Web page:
Much to the praise of Afghanistan’s nascent security forces, the successful execution of presidential polls in October is now at a knife-edge situation amid political bickering combined with technical glitches.
On Nov. 7, Independent Election Commission (IEC), the top election body, was supposed to announce the final poll results — for a total of 13 candidates who vied for the top seat — but it is yet to produce even the preliminary poll results.
Over a month since the landmark polls of Sept. 28, the frontrunners — State Builder camp by the incumbent President Mohammad Ashraf Ghani and stability and partnership team by his power-sharing rival Chief Executive Abdullah Abdullah — press furiously the electoral commission to ensure transparency in the sorting and counting process in a fair manner.
Commission divided, under pressure
Caught in such a difficult situation to execute the daunting polls, only the fourth since the fall of the Taliban in 2001, the electoral commission has already sought public apology over delay in coming up with the preliminary results.
The election commissioners at the IEC — elected by the candidates — are now clearly divided between the two leading camps, State Builder, Stability and Partnership hence failed to move unanimously, a senior Kabul-based journalist and elections observer Eqbal Barzgar told Anadolu Agency.
“The bone of contention at the ongoing sorting out process is that one group wants the votes cast after allocated time and not properly traced by the biometric devices to be nullified altogether while the other camp is demanding for not further delaying the sorting and counting process in line with the figures provided by the German manufacturer of the biometric devices, Dermalog,” he said.
The IEC declared last week that after a marathon sorting process in the presence of local and international observers, the German firm has identified 1,843,107 valid votes out of the 1,929,333 votes already transferred to the commission’s central database invalidating more than 86,000 votes.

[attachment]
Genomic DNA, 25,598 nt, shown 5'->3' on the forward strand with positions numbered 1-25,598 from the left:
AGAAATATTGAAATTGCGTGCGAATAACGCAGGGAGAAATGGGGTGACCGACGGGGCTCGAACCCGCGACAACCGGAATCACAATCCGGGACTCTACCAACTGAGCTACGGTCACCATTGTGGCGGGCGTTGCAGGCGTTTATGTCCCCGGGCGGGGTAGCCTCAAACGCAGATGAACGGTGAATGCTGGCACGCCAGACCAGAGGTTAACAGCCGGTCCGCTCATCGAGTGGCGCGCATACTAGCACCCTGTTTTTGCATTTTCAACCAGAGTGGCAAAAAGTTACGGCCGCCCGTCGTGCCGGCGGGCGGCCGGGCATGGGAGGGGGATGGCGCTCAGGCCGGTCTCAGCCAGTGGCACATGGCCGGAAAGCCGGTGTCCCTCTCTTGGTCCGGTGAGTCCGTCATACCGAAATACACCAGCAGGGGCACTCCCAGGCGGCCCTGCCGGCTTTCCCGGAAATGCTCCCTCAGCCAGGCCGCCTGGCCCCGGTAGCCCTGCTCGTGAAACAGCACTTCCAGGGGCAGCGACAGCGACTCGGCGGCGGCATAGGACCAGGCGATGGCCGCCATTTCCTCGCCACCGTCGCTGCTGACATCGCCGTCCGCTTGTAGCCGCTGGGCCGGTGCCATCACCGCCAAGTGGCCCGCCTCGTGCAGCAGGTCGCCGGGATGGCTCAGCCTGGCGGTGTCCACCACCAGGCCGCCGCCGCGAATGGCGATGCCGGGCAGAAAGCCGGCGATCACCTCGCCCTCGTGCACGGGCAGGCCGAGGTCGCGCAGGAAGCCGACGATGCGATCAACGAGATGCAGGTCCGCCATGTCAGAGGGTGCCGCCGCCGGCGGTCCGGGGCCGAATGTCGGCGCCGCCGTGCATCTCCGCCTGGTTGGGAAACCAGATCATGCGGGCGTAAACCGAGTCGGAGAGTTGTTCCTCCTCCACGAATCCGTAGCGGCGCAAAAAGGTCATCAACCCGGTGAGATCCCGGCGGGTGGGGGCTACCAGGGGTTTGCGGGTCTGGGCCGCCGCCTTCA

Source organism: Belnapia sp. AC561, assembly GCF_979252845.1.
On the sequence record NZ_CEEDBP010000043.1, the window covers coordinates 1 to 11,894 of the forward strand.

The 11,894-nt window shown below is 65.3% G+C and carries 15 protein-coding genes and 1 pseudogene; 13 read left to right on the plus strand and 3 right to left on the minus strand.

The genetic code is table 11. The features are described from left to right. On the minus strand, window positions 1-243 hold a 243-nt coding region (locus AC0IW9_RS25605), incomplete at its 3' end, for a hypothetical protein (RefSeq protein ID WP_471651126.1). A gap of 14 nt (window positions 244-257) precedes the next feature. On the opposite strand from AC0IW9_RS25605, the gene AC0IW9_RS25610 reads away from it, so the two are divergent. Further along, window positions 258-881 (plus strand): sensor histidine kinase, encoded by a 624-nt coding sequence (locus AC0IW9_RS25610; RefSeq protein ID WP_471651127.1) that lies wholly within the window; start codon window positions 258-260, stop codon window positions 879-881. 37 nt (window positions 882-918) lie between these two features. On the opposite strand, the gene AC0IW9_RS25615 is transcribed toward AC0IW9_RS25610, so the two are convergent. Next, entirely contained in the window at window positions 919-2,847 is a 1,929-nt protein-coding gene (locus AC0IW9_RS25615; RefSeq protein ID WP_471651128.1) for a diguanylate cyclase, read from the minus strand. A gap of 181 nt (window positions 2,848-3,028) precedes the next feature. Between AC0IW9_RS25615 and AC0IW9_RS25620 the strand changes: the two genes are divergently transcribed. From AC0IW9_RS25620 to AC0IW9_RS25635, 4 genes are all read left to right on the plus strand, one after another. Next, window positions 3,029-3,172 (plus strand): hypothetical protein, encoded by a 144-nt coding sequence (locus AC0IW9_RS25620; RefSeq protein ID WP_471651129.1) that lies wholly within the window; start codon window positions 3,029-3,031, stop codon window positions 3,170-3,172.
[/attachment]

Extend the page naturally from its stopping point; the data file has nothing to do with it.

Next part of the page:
While Abdullah’s electoral team demanding for more suspicions votes to be invalidated, Ghani’s team is demanding justification for the already nullified ballots.
Fear of repeated crisis
With no immediate signs of the results, election observers are increasingly calling for assurances on transparency to avoid uncertainties, while urging the international community not to panic.
Last month, the country’s western backers applauded the courage of Afghan voters, poll workers, election observers and security forces, as well as the work of the IEC and the Electoral Complaints Commission, that all made the Sept. 28 presidential elections possible, respecting the constitutional order of Afghanistan.
Special envoys and special representatives of the EU, UN, U.K., U.S., France, Germany, Italy, and Norway met at the EU headquarters in Brussels on Oct. 22, and urged independent Afghan electoral institutions to ensure the votes are accurately counted and results are determined in a fair and transparent manner to ensure the credibility and legitimacy of the electoral process.
The internal rift has severely undermined people’s trust in the electoral system, Yosuf Rasheed, head of the watchdog Free and Fair Election Foundation of Afghanistan, told Anadolu Agency, referring to the recent stalemate.
“Previously, the excuse was that Dermalog has not shared with the election commission the figures, but that has been done now.
“There seems divisions within the election commission as commissioners are sharing contrasting views on their social media pages,” he added.
The IEC offered the public an apology a few days ago over the delay in the announcement of preliminary results.
Following similarly troubled polls when the country was pushed to the edge of disorder amid the withdrawal of some 100,000 foreign troops in 2014, the hastily executed presidential polls delivered a weak and divided National Unity Government.
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